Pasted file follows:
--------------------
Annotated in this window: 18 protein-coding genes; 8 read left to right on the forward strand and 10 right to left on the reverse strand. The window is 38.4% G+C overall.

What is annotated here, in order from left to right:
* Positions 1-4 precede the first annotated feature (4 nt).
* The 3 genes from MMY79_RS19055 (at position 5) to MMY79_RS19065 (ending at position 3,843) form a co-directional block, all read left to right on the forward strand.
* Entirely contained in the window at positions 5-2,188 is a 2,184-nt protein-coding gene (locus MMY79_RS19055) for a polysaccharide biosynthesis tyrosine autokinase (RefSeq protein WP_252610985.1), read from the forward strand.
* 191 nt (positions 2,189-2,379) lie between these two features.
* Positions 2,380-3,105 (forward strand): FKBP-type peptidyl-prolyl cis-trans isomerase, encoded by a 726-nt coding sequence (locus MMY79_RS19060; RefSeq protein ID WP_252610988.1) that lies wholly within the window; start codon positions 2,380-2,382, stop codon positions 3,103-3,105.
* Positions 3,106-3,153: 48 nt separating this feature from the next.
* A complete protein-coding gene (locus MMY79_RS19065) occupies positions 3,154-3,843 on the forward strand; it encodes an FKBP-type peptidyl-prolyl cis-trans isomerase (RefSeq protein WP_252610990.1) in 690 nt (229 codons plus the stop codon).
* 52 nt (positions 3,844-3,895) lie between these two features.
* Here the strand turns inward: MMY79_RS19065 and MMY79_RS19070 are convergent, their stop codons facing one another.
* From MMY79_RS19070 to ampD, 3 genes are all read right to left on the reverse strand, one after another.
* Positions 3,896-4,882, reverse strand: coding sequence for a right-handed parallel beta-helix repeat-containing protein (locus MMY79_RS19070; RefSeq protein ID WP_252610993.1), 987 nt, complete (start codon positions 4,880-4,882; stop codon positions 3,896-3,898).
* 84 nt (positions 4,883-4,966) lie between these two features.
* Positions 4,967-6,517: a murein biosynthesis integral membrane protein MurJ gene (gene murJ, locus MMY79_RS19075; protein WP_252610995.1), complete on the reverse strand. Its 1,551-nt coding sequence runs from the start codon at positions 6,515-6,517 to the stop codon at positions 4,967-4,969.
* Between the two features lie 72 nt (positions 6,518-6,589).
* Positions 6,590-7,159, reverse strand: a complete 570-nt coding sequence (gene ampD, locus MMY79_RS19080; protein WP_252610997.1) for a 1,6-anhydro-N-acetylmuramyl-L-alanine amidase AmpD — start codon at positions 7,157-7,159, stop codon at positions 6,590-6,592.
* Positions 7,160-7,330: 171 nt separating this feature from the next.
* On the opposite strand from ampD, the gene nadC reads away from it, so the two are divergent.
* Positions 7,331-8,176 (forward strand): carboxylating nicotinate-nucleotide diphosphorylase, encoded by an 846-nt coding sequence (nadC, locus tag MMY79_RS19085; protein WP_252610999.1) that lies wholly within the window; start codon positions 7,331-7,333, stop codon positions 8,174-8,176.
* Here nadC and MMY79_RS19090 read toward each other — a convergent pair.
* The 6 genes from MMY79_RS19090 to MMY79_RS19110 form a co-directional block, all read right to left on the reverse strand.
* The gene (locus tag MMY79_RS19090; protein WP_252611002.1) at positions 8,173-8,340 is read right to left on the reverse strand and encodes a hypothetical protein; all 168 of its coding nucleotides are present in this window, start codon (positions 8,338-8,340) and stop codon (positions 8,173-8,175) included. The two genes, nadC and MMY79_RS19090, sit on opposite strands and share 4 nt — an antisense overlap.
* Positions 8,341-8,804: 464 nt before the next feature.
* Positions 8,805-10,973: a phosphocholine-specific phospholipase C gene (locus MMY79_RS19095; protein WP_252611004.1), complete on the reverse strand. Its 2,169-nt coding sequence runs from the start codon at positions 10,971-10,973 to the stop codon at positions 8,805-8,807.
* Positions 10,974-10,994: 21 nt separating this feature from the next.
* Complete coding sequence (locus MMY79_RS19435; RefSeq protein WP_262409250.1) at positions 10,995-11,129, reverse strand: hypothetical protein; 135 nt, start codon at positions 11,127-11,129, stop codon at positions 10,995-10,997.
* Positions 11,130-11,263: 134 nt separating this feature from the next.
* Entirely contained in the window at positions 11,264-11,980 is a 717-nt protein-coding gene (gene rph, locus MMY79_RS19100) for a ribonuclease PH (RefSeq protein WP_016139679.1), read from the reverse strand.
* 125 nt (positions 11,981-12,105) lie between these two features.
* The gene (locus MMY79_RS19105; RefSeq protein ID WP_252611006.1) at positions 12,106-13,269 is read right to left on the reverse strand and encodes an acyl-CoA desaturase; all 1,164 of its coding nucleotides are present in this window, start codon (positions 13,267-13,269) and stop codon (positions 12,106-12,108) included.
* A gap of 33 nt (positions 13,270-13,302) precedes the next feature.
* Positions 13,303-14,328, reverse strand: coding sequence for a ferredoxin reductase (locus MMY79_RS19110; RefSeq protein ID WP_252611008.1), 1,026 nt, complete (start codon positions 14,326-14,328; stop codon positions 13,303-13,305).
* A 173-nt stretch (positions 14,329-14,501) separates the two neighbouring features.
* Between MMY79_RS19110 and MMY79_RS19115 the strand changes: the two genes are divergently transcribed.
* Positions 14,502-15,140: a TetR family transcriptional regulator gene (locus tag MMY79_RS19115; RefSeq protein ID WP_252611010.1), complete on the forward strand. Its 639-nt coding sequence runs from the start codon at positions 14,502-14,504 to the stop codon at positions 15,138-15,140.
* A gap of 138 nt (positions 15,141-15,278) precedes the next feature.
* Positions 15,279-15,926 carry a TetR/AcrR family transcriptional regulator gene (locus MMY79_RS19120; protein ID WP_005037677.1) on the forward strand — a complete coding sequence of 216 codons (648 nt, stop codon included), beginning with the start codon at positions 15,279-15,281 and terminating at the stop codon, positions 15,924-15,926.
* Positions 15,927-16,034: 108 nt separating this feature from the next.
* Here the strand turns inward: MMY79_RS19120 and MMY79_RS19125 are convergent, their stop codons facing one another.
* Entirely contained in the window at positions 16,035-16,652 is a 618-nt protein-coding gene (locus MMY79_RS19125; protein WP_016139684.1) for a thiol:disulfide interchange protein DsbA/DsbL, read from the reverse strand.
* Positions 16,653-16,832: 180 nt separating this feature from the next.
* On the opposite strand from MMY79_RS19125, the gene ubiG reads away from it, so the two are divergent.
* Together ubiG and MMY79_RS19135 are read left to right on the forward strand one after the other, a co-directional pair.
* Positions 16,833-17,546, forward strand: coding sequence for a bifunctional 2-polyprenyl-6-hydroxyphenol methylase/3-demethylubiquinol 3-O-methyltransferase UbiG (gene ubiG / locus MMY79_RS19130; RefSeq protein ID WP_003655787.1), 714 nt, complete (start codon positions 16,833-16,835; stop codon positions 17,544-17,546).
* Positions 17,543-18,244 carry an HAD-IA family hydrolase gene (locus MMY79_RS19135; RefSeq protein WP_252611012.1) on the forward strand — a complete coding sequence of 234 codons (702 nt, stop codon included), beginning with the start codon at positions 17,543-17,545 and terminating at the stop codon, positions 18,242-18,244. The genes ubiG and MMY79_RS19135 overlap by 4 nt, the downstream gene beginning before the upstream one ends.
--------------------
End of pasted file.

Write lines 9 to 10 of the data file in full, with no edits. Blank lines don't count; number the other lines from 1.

* A complete protein-coding gene (locus MMY79_RS19065) occupies positions 3,154-3,843 on the forward strand; it encodes an FKBP-type peptidyl-prolyl cis-trans isomerase (RefSeq protein WP_252610990.1) in 690 nt (229 codons plus the stop codon).
* 52 nt (positions 3,844-3,895) lie between these two features.